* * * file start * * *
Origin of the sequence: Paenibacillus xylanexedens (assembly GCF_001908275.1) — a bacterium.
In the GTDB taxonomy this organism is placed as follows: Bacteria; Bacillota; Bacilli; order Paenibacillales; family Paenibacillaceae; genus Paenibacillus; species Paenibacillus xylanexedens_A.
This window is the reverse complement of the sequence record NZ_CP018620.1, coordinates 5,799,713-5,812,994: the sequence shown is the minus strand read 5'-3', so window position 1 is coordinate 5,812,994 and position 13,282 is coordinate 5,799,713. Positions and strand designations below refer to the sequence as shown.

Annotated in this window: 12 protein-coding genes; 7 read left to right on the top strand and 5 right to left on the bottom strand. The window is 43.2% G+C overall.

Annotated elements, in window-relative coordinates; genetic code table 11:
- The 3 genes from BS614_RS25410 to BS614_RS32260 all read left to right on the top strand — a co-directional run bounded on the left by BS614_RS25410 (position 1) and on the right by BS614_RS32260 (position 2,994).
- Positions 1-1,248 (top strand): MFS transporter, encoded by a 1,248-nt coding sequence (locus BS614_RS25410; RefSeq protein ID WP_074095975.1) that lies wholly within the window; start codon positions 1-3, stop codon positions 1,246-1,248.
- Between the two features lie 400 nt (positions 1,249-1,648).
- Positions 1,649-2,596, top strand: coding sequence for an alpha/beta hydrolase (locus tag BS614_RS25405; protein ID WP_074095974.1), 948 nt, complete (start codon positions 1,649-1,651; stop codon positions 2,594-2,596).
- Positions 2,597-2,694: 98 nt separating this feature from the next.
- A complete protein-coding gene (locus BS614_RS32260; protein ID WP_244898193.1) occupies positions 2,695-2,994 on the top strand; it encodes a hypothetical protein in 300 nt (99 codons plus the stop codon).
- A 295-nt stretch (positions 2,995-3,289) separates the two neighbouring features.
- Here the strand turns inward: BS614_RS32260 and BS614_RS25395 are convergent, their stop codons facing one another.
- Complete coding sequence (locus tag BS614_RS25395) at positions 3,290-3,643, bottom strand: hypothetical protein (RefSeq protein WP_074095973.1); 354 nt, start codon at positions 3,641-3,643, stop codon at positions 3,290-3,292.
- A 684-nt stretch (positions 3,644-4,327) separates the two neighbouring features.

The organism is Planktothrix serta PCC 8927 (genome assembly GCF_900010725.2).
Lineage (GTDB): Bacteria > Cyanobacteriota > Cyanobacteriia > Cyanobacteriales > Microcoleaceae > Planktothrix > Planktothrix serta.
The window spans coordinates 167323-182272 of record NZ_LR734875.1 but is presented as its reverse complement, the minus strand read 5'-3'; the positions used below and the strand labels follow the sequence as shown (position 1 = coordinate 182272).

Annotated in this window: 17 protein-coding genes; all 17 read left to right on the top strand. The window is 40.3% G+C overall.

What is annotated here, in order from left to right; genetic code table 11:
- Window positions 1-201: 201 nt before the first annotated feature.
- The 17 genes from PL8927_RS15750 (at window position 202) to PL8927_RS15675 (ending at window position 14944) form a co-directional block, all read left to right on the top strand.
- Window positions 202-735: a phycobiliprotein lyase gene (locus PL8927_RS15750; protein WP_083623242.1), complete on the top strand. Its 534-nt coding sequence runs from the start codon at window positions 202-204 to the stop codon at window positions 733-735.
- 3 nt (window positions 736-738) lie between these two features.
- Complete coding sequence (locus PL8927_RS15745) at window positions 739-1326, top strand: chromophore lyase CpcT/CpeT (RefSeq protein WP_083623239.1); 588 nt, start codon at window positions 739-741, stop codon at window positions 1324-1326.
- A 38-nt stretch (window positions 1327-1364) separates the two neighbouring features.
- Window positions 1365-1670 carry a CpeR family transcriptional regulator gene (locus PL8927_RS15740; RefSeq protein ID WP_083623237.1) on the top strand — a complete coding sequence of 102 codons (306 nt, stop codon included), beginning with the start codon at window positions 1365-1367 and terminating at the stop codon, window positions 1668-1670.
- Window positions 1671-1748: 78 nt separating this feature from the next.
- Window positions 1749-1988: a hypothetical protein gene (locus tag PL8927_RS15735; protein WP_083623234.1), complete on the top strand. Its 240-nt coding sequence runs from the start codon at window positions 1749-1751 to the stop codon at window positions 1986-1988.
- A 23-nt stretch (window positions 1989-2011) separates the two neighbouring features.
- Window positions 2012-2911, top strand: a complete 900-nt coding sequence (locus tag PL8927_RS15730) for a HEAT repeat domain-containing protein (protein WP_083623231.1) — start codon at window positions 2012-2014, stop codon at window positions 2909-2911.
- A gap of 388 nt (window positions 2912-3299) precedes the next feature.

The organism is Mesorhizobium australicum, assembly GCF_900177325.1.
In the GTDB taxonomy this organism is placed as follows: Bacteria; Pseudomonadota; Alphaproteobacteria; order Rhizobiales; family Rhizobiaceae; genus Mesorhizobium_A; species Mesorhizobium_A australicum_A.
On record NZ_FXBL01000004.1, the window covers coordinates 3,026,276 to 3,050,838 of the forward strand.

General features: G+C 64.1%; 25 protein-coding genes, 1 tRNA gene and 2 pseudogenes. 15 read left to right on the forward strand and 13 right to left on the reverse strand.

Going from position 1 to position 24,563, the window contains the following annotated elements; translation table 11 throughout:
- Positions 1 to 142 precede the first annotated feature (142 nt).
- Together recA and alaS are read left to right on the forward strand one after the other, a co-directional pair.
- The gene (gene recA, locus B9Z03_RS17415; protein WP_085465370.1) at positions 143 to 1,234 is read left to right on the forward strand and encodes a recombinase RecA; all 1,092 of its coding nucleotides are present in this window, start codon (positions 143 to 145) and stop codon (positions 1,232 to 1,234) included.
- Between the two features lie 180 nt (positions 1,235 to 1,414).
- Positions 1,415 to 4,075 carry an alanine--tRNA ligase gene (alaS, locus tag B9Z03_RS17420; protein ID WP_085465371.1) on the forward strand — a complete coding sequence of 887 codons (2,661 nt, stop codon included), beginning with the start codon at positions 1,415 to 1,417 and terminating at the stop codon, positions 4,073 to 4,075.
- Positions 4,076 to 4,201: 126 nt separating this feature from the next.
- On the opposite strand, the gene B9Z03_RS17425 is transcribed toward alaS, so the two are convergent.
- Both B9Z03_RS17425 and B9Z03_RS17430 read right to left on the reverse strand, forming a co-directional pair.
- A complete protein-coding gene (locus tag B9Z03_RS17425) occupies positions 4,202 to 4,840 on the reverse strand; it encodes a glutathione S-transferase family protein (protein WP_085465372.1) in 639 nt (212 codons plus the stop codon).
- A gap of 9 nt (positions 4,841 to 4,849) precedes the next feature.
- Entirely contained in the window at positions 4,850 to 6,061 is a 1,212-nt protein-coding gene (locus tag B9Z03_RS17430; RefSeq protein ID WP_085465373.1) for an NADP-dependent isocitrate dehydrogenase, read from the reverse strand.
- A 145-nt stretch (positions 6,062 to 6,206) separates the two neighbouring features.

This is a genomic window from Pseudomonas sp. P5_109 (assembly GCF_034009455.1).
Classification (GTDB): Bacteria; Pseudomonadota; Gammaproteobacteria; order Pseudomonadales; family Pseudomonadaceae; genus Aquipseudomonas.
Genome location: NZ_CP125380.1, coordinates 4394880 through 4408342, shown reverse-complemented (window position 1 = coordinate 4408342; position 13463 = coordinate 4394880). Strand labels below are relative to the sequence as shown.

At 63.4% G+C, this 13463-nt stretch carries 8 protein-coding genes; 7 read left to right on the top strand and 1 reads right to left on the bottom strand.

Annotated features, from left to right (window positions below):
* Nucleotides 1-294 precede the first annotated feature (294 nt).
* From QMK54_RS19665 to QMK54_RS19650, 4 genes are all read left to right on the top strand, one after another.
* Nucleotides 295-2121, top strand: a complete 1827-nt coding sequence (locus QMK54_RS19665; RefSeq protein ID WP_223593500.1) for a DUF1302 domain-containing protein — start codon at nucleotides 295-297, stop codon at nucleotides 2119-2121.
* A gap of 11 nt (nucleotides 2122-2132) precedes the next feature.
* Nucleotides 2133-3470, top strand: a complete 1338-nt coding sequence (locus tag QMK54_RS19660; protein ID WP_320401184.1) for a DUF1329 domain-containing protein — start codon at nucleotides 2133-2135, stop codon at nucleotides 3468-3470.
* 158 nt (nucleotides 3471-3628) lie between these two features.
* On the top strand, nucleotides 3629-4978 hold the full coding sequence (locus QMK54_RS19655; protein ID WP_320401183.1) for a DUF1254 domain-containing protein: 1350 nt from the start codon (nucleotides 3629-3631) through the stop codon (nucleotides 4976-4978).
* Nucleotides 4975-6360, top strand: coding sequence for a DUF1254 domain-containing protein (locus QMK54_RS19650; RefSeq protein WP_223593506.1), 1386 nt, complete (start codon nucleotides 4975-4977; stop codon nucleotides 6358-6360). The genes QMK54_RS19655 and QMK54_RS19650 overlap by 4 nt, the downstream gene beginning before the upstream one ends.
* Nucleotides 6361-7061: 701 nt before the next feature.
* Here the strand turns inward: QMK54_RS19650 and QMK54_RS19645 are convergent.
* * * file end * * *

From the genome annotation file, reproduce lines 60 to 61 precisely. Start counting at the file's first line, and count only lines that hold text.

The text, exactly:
* 158 nt (nucleotides 3471-3628) lie between these two features.
* On the top strand, nucleotides 3629-4978 hold the full coding sequence (locus QMK54_RS19655; protein ID WP_320401183.1) for a DUF1254 domain-containing protein: 1350 nt from the start codon (nucleotides 3629-3631) through the stop codon (nucleotides 4976-4978).